God knows we need to cut government spending, but Sen. Jim Bunning sure has picked a hell of a bill to make his point. Two weeks, Bunning blocked consideration of a bill that would extend unemployment and health benefits for many Americans. The White House responded today by calling Senator Jim Bunning’ s actions “irrational.” For once, the administration is right.
And now Republican leaders, led by Senator Susan Collins are trying to end the embarrassment. According to the New York Times report on the Collins attempt to end the standoff:
Ms. Collins, who took the floor shortly after the Senate convened, said her effort was being made on “behalf of numerous members of the Republican caucus who have expressed concerns to me.”
“There are 500 Mainers whose benefits expired on Sunday,” Ms. Collins said. But Mr. Bunning, her colleague, continued to lodge his objection.
The effort by a Republican to end Mr. Bunning’s fight showed that the intensifying dispute has become a serious distraction in the Senate and a political liability for Republicans.
“I don’t know how you negotiate with the irrational,” Robert Gibbs, the White House press secretary, told reporters at an informal morning briefing. “I don’t know how you prevent one person who decides they hold in the palm of their hand the livelihood of hundreds of thousands who have lost their jobs.”
The White House spokesman’s criticism was couched in unusually strong language at a time when the administration is trying to be seen as searching for bipartisan comity.
There is a fine line between principled and irresponsible, and Senator Jim Bunning flew by it fifteen days ago. Senator Bunning, and Senator Bunning alone is blocking a bill that would extend expiring unemployment and health benefits for 30 days. That’s right. Jim Bunning and Jim Bunning alone has held up the bill for a month because as he says “If we can’t find $10 billion to pay for it, we’re not going to pay for anything.”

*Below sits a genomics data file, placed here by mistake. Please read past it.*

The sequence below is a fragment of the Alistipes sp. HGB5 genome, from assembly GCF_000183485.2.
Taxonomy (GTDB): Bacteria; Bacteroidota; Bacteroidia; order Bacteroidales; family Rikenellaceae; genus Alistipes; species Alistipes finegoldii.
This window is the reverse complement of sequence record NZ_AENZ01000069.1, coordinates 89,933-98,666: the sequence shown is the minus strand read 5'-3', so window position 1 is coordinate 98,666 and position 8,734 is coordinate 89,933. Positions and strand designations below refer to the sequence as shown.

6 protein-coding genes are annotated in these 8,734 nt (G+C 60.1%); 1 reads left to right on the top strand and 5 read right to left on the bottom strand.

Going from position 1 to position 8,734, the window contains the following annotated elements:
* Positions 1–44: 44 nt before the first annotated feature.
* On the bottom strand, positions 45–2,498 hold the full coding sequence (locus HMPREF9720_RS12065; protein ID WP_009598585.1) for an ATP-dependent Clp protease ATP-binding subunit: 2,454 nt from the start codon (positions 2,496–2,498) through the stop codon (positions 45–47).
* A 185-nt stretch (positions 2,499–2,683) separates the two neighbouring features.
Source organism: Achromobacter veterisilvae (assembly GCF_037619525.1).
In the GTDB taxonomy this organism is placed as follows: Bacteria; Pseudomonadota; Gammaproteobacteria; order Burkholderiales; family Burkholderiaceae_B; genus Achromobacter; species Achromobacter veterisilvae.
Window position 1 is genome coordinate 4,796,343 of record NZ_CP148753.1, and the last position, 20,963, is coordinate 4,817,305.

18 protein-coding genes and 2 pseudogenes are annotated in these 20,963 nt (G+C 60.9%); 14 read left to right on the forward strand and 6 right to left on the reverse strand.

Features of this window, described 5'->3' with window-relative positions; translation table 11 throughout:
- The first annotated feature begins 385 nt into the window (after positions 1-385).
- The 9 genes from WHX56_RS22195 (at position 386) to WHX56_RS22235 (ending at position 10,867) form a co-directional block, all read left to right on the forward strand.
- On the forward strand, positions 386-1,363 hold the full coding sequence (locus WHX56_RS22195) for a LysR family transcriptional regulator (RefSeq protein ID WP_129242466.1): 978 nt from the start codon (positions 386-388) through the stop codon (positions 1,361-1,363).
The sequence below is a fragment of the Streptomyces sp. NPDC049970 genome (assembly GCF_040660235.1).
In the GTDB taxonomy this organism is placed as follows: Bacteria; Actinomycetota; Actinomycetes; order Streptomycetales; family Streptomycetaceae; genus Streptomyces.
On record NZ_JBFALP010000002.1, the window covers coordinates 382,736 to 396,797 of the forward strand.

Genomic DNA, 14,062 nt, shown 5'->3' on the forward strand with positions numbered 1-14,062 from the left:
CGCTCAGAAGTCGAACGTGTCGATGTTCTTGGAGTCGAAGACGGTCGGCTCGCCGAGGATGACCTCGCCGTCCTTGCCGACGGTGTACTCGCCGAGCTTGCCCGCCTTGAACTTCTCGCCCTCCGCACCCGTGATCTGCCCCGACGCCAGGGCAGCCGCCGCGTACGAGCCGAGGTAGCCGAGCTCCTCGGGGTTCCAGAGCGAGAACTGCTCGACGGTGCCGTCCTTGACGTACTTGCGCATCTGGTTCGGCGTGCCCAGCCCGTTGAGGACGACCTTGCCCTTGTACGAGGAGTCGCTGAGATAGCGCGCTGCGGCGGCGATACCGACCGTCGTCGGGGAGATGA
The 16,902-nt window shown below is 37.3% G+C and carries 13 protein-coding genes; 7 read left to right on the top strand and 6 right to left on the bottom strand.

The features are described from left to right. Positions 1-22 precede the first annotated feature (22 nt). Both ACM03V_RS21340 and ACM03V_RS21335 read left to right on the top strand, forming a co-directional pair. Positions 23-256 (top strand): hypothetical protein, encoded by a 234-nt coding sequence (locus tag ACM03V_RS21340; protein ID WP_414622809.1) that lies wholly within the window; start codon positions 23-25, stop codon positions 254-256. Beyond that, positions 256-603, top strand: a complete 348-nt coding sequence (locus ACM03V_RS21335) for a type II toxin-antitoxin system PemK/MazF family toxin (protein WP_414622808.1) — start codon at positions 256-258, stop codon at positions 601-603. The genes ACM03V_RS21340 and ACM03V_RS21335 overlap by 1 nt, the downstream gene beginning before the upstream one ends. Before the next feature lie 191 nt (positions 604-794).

What originally seemed like a reasonable attempt to make a point to his colleagues about the need to deal with the deficit has begun to look like a bitter, irrational tirade by an out of touch Senator. Bunning’s hissy fit is threatening transportation projects and the Department of Transportation said that Bunning’s “stand” forced it to furlough 2,000 workers yesterday.
Bunning isn’t wrong that the government can’t keep spending like drunken sailors. He is absolutely right about that. But for Bunning to be doing this now is insane and it’s hypocritical. It’s insane because the extension of benefits is intended to assist thousands of individuals that lost their jobs which raises questions about whether Bunning has any sympathy at all. And it’s hypocritical because frankly Bunning was nowhere to be found when Republicans were in power and cutting taxes while spending was going through the roof.
Moreover, Bunning’s stand is giving Democrats the opportunity to do what they’ve wanted to do for so long: portray Republicans as obstructionist, unhelpful and unconcerned with the pain being felt by the American people. Currently, Democrats are compiling state-by-state lists of the impact of the Senate impasse. And on this, they aren’t wrong. One man single-handedly standing between the entire Senate and action is obstructionist, and doing it for 30 days when workers need the help is morally questionable.
Bunning’s stand needs to stop. If he doesn’t, unemployment pay will literally stop reaching tens of thousands of Americans. And if it does, who do you think they are going to vote for?
This is absurd politically and absurd morally. It just needs to stop. This isn’t touting responsible spending habits, it is on the other hand an example of irresponsible governing. Cut it out, Senator.